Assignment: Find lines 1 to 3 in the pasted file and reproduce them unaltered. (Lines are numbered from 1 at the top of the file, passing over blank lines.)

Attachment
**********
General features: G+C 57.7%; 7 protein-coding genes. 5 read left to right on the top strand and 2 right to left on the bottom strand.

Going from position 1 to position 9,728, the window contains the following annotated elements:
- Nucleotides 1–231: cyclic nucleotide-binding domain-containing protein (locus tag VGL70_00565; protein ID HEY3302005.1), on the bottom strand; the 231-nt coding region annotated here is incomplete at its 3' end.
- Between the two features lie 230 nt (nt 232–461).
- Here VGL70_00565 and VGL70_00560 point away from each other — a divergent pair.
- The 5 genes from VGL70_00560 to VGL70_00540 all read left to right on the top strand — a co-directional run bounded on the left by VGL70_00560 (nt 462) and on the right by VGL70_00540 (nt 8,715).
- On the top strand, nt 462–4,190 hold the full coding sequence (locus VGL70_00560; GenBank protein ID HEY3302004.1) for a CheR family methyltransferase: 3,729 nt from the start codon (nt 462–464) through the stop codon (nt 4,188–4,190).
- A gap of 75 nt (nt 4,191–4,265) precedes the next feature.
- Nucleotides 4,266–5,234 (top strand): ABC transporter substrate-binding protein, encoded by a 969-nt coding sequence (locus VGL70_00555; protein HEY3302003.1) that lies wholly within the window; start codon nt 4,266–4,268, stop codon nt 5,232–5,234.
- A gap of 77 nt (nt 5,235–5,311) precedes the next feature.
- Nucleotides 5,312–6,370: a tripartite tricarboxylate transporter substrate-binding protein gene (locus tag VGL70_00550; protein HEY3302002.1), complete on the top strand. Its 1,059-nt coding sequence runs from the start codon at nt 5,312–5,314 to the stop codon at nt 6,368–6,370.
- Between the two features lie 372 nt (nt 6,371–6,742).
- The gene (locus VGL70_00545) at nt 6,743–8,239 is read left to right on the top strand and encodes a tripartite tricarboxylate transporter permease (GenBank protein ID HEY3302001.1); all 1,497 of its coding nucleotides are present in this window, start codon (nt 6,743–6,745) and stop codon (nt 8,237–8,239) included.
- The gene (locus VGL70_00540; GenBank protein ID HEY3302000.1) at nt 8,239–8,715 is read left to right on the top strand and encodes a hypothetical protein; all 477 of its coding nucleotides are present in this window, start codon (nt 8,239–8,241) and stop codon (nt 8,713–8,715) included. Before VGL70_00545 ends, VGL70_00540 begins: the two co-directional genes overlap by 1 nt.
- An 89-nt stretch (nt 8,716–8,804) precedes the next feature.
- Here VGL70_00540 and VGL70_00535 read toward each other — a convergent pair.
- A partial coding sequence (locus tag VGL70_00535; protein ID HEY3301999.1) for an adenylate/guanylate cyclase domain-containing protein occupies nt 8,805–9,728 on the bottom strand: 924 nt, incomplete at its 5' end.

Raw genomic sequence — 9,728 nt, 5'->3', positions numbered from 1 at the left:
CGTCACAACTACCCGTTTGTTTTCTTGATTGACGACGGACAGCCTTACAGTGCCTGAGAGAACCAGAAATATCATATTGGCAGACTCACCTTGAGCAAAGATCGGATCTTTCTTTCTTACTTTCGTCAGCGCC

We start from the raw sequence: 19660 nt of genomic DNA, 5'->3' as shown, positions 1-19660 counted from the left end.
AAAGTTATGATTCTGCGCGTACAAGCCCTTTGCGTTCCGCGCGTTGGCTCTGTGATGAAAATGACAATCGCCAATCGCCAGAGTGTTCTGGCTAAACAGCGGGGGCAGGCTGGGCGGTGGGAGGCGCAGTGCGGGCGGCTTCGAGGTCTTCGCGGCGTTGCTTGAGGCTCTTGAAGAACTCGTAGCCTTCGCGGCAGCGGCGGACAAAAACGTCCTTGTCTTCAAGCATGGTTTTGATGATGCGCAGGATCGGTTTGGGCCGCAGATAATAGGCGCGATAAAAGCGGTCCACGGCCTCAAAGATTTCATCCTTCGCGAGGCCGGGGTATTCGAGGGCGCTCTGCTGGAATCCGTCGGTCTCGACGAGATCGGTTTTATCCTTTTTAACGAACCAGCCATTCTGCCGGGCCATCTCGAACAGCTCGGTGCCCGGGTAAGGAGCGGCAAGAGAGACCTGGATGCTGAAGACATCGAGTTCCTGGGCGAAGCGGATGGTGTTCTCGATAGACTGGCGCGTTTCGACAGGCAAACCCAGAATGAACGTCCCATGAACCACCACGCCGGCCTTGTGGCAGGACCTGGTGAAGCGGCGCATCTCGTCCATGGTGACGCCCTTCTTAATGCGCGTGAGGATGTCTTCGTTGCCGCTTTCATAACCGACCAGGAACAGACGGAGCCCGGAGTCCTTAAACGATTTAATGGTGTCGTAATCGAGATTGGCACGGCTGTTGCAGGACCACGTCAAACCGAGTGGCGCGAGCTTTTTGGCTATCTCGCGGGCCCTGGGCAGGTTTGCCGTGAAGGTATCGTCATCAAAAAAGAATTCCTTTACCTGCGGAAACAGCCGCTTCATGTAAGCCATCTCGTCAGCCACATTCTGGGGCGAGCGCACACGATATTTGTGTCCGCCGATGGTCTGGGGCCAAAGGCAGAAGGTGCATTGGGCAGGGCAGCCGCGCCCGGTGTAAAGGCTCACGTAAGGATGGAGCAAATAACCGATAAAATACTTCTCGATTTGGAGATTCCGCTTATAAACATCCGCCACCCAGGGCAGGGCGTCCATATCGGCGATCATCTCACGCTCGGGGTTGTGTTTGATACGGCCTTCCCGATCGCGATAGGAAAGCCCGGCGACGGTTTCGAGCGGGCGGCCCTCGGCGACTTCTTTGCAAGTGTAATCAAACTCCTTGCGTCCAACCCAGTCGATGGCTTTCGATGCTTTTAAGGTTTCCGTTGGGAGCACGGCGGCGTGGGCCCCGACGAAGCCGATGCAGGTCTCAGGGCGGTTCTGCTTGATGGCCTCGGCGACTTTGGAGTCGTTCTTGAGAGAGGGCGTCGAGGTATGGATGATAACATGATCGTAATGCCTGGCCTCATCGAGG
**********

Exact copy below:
General features: G+C 57.7%; 7 protein-coding genes. 5 read left to right on the top strand and 2 right to left on the bottom strand.

Going from position 1 to position 9,728, the window contains the following annotated elements:
- Nucleotides 1–231: cyclic nucleotide-binding domain-containing protein (locus tag VGL70_00565; protein ID HEY3302005.1), on the bottom strand; the 231-nt coding region annotated here is incomplete at its 3' end.